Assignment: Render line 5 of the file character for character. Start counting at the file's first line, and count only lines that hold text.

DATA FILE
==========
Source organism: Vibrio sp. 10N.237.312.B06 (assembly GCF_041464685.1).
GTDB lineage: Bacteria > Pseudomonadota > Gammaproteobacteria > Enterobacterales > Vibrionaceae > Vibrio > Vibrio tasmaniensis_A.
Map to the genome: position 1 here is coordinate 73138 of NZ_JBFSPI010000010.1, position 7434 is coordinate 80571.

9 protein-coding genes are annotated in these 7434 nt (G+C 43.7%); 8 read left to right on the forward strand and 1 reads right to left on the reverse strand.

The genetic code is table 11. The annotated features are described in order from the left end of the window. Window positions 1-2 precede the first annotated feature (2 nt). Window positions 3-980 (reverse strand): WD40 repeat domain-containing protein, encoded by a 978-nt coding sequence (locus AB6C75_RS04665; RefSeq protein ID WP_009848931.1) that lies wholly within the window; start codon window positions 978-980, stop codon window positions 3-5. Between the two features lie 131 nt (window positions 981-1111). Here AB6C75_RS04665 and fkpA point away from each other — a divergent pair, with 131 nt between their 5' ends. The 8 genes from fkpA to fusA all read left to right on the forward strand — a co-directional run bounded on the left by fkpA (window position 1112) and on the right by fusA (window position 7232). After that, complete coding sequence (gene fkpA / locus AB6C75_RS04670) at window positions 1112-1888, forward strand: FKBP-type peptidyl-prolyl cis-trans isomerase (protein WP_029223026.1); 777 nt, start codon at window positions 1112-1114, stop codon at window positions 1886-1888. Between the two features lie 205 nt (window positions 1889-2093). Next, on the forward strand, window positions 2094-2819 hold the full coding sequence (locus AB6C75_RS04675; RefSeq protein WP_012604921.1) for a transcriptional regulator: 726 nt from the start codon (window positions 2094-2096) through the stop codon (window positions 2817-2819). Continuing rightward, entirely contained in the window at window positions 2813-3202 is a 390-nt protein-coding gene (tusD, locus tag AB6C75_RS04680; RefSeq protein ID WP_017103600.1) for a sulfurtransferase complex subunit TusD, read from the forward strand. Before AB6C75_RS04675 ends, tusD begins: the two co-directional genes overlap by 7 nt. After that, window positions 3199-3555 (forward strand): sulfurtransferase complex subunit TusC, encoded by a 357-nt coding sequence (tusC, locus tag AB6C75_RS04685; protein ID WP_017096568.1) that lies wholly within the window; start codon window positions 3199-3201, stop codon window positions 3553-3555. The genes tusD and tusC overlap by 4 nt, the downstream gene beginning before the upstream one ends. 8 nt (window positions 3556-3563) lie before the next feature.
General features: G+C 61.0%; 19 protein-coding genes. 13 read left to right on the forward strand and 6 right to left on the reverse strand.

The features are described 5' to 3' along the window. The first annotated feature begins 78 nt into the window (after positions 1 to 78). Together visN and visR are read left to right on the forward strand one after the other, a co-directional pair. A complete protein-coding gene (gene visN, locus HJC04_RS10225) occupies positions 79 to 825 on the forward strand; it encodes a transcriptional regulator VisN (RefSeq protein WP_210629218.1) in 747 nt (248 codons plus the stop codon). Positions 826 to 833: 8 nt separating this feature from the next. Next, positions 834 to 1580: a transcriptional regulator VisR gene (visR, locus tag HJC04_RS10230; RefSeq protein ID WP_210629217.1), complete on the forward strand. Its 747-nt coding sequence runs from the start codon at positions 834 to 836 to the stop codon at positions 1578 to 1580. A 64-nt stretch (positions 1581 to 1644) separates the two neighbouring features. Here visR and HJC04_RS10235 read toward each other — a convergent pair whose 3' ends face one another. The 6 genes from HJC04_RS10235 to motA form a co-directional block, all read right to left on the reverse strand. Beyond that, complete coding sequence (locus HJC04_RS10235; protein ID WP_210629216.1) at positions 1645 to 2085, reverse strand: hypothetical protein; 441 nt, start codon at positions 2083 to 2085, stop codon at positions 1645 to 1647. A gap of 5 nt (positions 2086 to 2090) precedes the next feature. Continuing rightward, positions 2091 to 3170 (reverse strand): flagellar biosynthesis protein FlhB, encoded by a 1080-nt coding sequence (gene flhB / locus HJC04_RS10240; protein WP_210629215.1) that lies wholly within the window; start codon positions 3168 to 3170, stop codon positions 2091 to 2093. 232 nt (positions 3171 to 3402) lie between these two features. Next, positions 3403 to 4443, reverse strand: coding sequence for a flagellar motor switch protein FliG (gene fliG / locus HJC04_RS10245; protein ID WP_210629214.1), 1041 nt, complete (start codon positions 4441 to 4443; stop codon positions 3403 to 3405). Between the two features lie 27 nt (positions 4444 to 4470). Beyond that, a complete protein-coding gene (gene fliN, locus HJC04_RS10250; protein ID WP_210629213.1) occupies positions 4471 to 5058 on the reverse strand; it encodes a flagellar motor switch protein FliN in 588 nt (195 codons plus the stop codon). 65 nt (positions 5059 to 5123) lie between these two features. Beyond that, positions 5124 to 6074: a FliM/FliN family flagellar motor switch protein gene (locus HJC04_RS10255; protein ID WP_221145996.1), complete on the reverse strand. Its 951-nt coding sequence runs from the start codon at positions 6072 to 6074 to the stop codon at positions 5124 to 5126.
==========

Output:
The genetic code is table 11. The annotated features are described in order from the left end of the window. Window positions 1-2 precede the first annotated feature (2 nt). Window positions 3-980 (reverse strand): WD40 repeat domain-containing protein, encoded by a 978-nt coding sequence (locus AB6C75_RS04665; RefSeq protein ID WP_009848931.1) that lies wholly within the window; start codon window positions 978-980, stop codon window positions 3-5. Between the two features lie 131 nt (window positions 981-1111). Here AB6C75_RS04665 and fkpA point away from each other — a divergent pair, with 131 nt between their 5' ends. The 8 genes from fkpA to fusA all read left to right on the forward strand — a co-directional run bounded on the left by fkpA (window position 1112) and on the right by fusA (window position 7232). After that, complete coding sequence (gene fkpA / locus AB6C75_RS04670) at window positions 1112-1888, forward strand: FKBP-type peptidyl-prolyl cis-trans isomerase (protein WP_029223026.1); 777 nt, start codon at window positions 1112-1114, stop codon at window positions 1886-1888. Between the two features lie 205 nt (window positions 1889-2093). Next, on the forward strand, window positions 2094-2819 hold the full coding sequence (locus AB6C75_RS04675; RefSeq protein WP_012604921.1) for a transcriptional regulator: 726 nt from the start codon (window positions 2094-2096) through the stop codon (window positions 2817-2819). Continuing rightward, entirely contained in the window at window positions 2813-3202 is a 390-nt protein-coding gene (tusD, locus tag AB6C75_RS04680; RefSeq protein ID WP_017103600.1) for a sulfurtransferase complex subunit TusD, read from the forward strand. Before AB6C75_RS04675 ends, tusD begins: the two co-directional genes overlap by 7 nt. After that, window positions 3199-3555 (forward strand): sulfurtransferase complex subunit TusC, encoded by a 357-nt coding sequence (tusC, locus tag AB6C75_RS04685; protein ID WP_017096568.1) that lies wholly within the window; start codon window positions 3199-3201, stop codon window positions 3553-3555. The genes tusD and tusC overlap by 4 nt, the downstream gene beginning before the upstream one ends. 8 nt (window positions 3556-3563) lie before the next feature.